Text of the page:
“Women and cats will do as they please, and men and dogs should relax and get used to the idea.” Robert A. Heinlein, American sci-fi author
Cats are a mystery to me. Why this is so is less difficult to assess.
Once, in the 1930s, a cat sunk its claws into my grandmother’s hosiery and left a trail of fabric mayhem and bloody scratches down one of her legs. Ever since, family members have fraternized with every sort of dog imaginable. But, cats? No. Family is family. We walk to the other side of the street if need be.
Or, we at least pretend such indifference. In reality, I have been petting cats for decades. One such cat is Peter, who technically eats and seeks shelter from the elements at a neighbor’s house. Perhaps because this neighbor also has a puppy and four small, loud children, Peter spends much of the rest of his time lolling about on our porch.
“I didn’t think you had a cat,” one neighbor commented. Peter was surveying us and the rest of the neighborhood from our ballustrade.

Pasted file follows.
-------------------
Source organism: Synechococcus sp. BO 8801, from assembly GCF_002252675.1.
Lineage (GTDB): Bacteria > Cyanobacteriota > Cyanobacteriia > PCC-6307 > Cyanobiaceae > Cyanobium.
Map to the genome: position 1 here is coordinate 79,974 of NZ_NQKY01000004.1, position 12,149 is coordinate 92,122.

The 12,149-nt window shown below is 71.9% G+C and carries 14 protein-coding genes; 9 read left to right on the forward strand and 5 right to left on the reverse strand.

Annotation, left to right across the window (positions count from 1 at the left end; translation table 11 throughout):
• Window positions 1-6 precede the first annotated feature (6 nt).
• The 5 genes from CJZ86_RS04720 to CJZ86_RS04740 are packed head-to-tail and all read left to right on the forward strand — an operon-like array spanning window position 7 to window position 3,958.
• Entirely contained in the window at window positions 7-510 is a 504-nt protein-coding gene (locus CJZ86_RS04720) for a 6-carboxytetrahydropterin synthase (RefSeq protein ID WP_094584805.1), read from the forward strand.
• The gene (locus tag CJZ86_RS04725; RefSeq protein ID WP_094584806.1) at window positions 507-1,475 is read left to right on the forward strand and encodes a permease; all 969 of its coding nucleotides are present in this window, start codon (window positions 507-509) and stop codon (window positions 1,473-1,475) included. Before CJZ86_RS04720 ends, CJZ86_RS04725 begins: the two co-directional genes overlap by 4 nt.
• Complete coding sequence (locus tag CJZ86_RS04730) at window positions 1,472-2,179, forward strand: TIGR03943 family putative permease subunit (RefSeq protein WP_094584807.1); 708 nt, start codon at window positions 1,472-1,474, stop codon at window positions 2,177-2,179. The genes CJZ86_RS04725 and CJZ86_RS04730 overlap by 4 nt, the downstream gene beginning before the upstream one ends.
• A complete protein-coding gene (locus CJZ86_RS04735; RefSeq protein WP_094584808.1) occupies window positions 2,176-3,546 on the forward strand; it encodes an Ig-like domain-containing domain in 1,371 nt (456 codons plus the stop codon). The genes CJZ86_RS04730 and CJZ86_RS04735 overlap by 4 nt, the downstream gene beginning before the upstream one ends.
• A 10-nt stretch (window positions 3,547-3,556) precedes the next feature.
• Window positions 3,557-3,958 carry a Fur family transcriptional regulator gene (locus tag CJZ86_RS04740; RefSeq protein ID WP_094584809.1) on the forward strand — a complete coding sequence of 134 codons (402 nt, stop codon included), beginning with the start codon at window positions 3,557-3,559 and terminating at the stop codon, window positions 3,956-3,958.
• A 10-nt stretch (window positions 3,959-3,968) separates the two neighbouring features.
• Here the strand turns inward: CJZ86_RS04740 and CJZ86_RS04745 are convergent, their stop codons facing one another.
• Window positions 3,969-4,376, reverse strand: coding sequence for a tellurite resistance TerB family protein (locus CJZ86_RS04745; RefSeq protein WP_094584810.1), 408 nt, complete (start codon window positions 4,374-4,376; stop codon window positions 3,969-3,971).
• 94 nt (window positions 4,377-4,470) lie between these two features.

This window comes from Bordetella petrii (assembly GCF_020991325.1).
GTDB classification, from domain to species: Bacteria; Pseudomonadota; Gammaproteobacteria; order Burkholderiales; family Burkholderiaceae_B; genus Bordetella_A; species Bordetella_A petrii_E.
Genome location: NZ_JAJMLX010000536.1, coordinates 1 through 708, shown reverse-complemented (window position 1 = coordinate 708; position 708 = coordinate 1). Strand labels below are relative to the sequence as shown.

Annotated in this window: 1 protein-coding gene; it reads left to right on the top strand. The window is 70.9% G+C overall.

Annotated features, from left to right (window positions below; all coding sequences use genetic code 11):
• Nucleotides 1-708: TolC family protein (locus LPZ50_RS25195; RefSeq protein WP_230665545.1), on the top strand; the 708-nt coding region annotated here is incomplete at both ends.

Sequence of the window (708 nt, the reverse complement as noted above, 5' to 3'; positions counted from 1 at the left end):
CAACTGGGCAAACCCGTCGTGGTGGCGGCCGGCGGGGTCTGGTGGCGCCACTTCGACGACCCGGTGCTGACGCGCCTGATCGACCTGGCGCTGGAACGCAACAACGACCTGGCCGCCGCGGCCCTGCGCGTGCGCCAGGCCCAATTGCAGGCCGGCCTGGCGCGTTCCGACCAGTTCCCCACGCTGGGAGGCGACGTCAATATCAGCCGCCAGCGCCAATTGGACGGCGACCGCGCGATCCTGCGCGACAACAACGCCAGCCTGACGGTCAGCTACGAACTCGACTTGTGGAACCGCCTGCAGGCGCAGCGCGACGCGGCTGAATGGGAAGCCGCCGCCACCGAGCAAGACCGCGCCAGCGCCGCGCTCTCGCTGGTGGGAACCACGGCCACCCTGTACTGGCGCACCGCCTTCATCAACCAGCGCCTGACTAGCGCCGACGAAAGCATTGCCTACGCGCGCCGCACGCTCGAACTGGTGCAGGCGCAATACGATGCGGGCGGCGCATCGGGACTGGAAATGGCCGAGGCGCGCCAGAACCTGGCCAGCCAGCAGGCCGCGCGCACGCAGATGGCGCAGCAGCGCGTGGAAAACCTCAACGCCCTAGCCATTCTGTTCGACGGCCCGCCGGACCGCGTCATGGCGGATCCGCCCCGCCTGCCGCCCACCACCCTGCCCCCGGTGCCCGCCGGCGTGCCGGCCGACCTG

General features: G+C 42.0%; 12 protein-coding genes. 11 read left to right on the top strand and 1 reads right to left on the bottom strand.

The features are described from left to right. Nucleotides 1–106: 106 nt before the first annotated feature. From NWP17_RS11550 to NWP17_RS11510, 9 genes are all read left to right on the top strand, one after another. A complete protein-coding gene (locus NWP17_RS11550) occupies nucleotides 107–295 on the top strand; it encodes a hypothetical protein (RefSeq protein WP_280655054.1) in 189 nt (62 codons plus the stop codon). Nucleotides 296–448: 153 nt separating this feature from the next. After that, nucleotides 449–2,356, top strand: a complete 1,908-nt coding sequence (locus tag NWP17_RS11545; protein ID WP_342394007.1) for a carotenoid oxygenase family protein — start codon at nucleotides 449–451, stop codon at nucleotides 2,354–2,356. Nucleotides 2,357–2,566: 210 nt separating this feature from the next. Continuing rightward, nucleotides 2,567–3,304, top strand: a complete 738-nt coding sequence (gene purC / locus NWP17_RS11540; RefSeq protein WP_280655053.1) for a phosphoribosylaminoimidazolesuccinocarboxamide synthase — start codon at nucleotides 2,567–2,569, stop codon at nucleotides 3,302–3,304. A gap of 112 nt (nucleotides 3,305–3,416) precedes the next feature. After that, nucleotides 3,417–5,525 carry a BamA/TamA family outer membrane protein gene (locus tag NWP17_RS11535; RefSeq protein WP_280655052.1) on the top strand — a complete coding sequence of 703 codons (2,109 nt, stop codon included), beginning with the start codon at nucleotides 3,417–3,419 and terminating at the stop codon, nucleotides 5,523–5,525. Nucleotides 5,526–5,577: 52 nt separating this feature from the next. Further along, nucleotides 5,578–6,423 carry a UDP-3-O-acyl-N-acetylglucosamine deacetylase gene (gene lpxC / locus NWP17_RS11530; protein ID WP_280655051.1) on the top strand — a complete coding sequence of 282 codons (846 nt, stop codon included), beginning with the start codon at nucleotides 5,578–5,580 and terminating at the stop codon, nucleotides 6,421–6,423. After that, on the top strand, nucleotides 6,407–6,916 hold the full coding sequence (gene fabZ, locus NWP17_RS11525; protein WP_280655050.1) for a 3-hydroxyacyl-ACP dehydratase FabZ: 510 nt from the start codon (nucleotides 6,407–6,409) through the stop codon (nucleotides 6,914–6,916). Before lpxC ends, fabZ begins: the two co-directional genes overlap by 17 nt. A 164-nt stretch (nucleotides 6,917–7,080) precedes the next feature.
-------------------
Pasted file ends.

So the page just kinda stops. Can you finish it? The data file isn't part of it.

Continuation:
“He thinks we have a cat,” I replied.
And, so we do. As much as anyone has a cat. At dawn, he’s at the front door when my husband collects the newspaper. At dinner, he peeks eagerly in through a screen, much to the dog’s annoyance. At twilight, he sometimes wants a pet before it’s time for him to settle into plush pillows on the wicker.
It’s usually me who goes out to sit on the top step and accommodate him. Sometimes, however, I make the mistake of petting him too like a dog. Peter nipped my hand rather painfully on one such occasion and I didn’t pet him for a week. Perhaps my grandmother was right. Cat are not to be trusted.
But, last night, he may have actually pondered jumping into my lap for a moment. As it was, he briefly rested his paws on my knee before moving into a figure-eight loop around a potted fern — as mysterious as ever.